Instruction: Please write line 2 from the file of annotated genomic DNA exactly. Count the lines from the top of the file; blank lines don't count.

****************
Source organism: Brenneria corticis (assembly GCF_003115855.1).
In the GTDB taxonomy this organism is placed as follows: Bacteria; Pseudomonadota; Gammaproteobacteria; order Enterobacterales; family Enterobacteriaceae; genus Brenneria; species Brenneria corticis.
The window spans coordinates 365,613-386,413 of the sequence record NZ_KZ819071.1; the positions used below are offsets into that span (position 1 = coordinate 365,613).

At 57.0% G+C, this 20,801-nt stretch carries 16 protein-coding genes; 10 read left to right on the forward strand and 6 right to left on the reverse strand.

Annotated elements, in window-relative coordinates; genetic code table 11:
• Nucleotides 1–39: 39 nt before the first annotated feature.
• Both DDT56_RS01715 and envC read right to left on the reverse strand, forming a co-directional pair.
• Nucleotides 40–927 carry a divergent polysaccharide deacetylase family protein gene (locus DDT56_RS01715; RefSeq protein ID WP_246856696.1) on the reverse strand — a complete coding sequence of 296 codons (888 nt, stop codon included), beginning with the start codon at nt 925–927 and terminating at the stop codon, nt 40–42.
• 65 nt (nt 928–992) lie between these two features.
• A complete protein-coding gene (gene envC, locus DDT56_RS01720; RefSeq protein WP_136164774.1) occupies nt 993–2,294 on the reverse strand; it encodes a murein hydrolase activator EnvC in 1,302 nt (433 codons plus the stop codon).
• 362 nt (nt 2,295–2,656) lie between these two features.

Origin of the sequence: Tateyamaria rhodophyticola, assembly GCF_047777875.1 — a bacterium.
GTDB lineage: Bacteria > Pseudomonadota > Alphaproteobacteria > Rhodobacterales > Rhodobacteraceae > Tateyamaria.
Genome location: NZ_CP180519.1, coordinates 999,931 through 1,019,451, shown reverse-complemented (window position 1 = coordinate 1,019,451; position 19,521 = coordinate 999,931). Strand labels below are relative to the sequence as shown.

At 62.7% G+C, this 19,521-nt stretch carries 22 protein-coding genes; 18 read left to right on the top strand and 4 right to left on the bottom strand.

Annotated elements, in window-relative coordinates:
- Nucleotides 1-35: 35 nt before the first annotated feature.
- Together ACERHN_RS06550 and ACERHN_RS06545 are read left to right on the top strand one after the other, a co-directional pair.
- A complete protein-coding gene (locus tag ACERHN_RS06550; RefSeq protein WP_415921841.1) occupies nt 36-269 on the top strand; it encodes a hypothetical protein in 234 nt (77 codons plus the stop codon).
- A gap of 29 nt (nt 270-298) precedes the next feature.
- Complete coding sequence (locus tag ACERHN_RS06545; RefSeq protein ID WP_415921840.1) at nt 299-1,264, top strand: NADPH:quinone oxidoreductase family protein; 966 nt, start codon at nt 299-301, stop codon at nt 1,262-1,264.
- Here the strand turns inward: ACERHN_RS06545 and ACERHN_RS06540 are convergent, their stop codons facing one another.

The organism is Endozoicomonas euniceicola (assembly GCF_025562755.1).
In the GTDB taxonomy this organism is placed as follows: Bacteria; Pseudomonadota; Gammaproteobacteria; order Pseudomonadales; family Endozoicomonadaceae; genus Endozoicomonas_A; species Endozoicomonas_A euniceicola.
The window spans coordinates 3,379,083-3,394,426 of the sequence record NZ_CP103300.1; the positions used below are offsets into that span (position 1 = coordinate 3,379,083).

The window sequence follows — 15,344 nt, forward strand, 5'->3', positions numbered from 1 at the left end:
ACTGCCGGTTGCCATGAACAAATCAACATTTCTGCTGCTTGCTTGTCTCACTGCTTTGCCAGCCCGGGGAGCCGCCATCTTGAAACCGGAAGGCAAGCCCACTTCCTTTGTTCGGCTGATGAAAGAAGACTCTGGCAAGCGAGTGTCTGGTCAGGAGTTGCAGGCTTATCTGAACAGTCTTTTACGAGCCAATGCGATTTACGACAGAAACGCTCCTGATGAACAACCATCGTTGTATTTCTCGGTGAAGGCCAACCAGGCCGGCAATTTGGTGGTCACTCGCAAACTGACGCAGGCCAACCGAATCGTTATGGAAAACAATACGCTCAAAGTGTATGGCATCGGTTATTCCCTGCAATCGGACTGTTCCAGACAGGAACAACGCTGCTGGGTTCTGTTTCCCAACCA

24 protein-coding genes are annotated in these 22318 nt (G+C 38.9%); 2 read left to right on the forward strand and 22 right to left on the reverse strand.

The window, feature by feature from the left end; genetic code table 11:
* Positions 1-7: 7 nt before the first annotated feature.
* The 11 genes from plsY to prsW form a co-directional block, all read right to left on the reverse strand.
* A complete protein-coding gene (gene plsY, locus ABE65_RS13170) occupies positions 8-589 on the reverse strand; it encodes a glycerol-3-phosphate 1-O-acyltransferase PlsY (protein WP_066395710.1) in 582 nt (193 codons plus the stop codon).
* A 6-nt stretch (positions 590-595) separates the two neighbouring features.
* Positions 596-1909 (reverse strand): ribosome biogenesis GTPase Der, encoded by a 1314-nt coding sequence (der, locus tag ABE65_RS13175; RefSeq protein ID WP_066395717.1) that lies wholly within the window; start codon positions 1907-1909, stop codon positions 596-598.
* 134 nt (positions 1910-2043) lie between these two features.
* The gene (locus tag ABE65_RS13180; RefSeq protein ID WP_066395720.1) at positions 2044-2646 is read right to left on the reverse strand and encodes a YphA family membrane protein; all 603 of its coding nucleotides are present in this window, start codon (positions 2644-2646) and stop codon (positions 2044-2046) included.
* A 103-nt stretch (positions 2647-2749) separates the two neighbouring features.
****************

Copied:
In the GTDB taxonomy this organism is placed as follows: Bacteria; Pseudomonadota; Gammaproteobacteria; order Enterobacterales; family Enterobacteriaceae; genus Brenneria; species Brenneria corticis.